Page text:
Trucks on a HighwayPresident Trump’s plans to renegotiate the North American Free Trade Agreement (NAFTA) may also impact a controversial program that allows Mexican carriers to make long-haul deliveries in the U.S. 

As part of the NAFTA agreement, the U.S. and Mexico agreed to allow trucks from each country to carry goods across the border for deliveries anywhere inside each of their respective countries, but the program faced challenges from the get-go.  In 2007, the George W. Bush Administration launched a trial program to expand Mexico’s trucking operations beyond the border. However, the program ended in 2009 after Congress defunded the program following pressure from labor unions. 

Following retaliatory tariffs imposed by Mexico, the Obama Administration established a new pilot program in 2011 that would allow long-haul operations in the United States by Mexican drivers, beyond the 25-mile “buffer zone” that allows U.S. truckers to transfer and begin transport of merchandise further into U.S. territory.   U.S. labor unions objected but failed in their legal challenges against the program, and it was made permanent in January 2015.  The International Brotherhood of Teamsters, together with other groups, sued the Department of Transportation in 2015 over a report that they argued was not based on sufficient data to allow for these long-haul deliveries.  The program remains in effect while that case is still pending.

Safety has been one of the biggest concerns raised by critics of the program.  However, a 2014 Congressional Research Service report suggests safety likely has less to do with whether the truck originates in the U.S. or Mexico, and more to do with the type of truck being used:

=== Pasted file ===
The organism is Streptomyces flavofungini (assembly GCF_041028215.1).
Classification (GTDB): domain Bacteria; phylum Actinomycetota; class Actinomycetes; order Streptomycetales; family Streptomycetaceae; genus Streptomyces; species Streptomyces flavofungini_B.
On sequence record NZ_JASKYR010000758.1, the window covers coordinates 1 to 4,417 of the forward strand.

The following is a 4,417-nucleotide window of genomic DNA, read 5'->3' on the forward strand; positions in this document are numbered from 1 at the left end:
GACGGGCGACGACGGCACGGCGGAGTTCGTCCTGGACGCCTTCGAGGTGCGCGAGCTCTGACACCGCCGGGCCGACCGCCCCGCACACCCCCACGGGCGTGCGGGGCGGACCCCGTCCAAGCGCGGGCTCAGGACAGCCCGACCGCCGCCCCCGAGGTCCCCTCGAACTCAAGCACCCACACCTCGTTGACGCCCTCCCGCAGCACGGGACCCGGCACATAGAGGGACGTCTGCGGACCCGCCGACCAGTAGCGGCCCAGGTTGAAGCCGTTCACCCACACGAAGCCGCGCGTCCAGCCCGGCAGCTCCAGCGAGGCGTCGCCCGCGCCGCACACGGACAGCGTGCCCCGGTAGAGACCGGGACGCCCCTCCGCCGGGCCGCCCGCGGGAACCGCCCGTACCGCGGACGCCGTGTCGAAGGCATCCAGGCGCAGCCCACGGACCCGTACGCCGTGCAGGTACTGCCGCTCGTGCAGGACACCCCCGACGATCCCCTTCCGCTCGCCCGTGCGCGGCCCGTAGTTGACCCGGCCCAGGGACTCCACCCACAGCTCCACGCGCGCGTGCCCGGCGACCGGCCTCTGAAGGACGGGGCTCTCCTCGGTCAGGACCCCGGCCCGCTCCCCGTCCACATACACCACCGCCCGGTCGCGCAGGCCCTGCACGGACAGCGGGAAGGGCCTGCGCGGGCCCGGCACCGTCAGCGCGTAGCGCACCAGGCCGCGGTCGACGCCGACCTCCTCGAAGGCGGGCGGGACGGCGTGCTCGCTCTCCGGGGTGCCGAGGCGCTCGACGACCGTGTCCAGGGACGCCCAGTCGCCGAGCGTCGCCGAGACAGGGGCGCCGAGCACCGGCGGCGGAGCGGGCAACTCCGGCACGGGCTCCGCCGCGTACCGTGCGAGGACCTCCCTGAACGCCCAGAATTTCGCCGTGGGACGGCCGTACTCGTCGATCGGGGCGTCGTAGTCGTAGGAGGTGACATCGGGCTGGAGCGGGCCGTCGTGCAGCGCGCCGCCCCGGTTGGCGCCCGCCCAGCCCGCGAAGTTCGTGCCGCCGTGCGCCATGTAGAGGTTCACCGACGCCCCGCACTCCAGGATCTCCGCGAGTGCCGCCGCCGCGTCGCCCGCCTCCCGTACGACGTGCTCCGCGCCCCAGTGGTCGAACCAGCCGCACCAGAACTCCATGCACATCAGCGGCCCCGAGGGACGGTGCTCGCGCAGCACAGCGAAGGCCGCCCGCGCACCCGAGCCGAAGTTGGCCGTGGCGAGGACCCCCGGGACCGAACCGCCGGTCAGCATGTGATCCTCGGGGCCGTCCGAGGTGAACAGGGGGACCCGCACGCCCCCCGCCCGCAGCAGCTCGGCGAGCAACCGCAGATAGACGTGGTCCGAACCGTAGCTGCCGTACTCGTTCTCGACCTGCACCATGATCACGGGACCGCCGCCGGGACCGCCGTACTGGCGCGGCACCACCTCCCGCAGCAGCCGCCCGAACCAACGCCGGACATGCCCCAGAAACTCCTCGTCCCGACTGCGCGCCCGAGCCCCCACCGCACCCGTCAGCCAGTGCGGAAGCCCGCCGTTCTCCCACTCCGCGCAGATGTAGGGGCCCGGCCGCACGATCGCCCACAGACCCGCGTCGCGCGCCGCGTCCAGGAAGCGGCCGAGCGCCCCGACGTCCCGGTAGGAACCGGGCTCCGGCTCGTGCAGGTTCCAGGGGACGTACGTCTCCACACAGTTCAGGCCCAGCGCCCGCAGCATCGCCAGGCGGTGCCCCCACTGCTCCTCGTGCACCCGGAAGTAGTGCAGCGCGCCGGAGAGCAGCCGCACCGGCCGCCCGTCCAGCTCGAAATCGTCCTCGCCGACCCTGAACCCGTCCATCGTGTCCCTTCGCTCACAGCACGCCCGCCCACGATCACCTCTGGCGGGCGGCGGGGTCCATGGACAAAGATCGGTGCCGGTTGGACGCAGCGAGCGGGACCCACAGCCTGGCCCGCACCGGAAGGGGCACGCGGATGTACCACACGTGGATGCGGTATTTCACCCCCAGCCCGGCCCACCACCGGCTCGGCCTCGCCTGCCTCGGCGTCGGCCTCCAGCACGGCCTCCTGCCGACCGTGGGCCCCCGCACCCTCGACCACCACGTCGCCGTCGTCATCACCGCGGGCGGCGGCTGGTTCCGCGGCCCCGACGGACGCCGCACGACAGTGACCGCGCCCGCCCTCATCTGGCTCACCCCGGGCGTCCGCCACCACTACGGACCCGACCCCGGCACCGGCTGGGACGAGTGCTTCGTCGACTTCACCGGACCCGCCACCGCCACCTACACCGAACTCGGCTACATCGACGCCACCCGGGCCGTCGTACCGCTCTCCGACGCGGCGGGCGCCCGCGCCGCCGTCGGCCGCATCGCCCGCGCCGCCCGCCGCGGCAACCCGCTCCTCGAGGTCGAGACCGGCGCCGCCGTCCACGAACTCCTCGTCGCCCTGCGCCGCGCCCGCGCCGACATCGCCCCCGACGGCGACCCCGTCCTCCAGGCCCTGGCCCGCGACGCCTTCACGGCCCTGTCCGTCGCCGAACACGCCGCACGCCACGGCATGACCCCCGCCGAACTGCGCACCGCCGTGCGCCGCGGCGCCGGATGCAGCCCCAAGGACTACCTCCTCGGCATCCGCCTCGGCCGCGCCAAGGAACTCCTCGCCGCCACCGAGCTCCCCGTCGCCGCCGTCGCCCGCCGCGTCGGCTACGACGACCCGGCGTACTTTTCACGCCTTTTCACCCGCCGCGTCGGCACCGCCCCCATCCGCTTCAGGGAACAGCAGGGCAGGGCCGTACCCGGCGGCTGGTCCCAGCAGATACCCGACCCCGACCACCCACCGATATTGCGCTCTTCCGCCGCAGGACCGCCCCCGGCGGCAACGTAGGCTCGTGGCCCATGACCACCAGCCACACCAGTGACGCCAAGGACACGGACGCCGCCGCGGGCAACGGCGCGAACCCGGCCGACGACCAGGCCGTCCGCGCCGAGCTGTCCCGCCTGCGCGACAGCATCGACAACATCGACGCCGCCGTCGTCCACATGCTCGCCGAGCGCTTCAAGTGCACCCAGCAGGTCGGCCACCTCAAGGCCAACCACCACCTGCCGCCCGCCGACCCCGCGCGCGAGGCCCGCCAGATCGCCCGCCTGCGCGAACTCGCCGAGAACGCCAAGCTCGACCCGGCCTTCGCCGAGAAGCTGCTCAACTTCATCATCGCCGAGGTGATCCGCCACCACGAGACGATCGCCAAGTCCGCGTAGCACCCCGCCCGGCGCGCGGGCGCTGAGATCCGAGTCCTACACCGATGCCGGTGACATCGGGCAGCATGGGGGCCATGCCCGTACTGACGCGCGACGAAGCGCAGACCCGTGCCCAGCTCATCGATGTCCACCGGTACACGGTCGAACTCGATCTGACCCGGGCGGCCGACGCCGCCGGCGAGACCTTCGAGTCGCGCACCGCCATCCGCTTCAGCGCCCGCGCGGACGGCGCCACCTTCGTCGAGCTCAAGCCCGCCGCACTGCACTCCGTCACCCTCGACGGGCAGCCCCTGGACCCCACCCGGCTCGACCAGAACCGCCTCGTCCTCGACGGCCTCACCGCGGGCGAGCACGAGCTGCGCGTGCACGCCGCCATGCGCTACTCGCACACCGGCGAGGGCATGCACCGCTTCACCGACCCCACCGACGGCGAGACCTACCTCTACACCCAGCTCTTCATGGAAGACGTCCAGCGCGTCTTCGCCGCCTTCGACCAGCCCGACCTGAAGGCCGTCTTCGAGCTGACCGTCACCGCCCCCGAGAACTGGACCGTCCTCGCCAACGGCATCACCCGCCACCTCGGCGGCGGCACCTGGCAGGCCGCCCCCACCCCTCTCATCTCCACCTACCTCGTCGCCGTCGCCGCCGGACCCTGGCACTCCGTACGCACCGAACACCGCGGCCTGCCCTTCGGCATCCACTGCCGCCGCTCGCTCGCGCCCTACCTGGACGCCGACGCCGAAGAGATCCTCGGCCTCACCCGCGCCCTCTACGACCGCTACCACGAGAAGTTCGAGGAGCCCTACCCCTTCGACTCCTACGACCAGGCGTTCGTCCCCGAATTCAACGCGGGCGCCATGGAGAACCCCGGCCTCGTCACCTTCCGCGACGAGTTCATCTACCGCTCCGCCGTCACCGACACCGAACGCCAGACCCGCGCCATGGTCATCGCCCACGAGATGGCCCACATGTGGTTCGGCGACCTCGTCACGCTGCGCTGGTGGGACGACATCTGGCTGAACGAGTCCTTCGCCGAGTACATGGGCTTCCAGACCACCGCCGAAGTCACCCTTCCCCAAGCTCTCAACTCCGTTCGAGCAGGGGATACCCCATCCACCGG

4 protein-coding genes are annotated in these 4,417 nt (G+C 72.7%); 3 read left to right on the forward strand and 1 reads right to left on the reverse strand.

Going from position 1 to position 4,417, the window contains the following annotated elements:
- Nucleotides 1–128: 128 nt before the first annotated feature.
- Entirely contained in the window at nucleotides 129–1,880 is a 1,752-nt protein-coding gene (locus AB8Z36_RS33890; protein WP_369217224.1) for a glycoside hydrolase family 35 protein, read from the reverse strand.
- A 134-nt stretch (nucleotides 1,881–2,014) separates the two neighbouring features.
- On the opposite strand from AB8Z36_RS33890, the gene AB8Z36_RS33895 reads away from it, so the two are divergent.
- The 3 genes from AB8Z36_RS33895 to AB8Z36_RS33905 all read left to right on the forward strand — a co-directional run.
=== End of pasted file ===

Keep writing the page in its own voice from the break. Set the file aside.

Drayage carriers, whose trucks make short-haul movements and spend much time idling while awaiting customs processing, tend to use older equipment. Long-haul trucks tend to carry relatively high-value goods or temperature-controlled cargo, because lower-value goods and less time-sensitive goods can be carried over long distances much more economically by rail or water. If shippers are willing to pay a substantial premium over rail or water transport to truck their product long distances, it seems plausible that they would choose a reliable trucker with modern equipment to avoid risk of delay or spoilage.

Opponents of the program are almost certain to call for its repeal as part of any new NAFTA negotiations.  Representative Peter DeFazio (D-Oregon), Ranking Member of the House Transportation Committee, opposes the long-haul program and has already said he plans to raise the issue with Trump Administration officials.